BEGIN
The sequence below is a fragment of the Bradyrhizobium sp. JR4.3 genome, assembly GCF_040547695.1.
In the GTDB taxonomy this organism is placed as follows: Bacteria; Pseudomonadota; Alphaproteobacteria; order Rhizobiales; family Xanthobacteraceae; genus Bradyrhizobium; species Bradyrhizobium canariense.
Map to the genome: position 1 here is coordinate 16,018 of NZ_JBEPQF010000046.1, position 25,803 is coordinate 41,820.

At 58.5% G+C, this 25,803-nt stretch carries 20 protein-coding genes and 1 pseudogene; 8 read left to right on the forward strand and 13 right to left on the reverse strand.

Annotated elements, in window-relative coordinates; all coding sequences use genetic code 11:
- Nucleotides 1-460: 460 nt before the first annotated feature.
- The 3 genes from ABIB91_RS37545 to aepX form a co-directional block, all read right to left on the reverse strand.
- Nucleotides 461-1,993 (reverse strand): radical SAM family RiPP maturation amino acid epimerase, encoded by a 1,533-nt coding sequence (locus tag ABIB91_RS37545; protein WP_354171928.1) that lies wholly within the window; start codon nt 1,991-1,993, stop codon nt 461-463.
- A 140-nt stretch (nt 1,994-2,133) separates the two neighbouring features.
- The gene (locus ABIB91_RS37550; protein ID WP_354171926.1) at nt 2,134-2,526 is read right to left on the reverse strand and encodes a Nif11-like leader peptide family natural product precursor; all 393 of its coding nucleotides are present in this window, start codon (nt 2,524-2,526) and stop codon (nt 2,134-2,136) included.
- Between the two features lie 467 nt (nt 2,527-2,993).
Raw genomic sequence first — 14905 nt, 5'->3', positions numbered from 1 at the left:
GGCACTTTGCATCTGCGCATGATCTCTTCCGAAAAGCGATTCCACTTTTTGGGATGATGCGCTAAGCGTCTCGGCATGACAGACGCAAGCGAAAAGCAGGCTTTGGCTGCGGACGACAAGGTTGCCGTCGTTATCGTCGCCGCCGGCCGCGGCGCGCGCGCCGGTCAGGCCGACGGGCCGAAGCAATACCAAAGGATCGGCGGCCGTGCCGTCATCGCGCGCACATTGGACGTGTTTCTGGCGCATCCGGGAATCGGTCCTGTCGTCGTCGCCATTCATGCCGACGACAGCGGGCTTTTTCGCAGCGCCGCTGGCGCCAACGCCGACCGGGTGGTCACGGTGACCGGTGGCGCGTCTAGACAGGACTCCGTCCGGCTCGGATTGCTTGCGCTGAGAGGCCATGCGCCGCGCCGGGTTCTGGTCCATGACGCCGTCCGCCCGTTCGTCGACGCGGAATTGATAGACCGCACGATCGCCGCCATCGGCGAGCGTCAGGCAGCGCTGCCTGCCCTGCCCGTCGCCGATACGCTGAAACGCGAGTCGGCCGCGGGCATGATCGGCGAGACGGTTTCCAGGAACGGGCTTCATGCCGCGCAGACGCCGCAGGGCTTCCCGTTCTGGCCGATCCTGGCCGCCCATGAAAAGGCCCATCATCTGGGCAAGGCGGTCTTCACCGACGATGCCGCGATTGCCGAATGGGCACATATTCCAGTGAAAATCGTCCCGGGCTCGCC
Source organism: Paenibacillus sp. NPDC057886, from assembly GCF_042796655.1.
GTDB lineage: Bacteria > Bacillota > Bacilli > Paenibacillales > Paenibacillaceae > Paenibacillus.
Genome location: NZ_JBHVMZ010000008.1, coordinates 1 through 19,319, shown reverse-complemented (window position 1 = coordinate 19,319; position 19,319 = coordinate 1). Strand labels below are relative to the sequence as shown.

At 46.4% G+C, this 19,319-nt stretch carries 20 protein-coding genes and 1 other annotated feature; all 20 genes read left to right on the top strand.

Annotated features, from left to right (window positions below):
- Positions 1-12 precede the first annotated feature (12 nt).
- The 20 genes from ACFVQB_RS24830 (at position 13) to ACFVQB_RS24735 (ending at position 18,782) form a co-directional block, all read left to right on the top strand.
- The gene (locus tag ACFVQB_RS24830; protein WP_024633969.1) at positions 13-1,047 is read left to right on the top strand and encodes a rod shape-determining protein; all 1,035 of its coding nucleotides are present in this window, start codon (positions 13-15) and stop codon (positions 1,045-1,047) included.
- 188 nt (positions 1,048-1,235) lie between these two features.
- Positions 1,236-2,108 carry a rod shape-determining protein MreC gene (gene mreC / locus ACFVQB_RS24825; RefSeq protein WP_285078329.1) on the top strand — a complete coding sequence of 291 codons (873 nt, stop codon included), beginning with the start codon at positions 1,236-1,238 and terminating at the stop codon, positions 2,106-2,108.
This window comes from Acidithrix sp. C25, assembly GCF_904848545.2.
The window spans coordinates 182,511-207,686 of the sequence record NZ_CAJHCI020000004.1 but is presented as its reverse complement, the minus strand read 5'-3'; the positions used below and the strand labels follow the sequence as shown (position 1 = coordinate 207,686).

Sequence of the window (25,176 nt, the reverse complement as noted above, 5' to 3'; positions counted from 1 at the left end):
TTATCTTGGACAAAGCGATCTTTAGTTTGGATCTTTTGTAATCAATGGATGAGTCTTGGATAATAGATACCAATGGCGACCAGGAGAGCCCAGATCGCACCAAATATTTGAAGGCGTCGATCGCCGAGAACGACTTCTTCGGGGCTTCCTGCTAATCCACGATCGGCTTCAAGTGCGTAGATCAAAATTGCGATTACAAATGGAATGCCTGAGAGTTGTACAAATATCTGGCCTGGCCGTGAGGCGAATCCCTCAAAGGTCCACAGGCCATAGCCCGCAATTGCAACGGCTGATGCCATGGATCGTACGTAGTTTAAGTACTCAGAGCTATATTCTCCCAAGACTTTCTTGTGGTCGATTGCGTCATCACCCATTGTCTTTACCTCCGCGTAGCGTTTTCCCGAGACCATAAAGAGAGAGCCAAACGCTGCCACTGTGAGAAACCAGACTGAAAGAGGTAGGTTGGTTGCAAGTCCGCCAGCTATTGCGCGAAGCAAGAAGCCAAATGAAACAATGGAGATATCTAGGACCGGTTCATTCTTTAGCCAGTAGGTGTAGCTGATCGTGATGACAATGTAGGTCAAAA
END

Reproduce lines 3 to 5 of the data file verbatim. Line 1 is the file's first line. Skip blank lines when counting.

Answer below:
Map to the genome: position 1 here is coordinate 16,018 of NZ_JBEPQF010000046.1, position 25,803 is coordinate 41,820.

At 58.5% G+C, this 25,803-nt stretch carries 20 protein-coding genes and 1 pseudogene; 8 read left to right on the forward strand and 13 right to left on the reverse strand.

Annotated elements, in window-relative coordinates; all coding sequences use genetic code 11: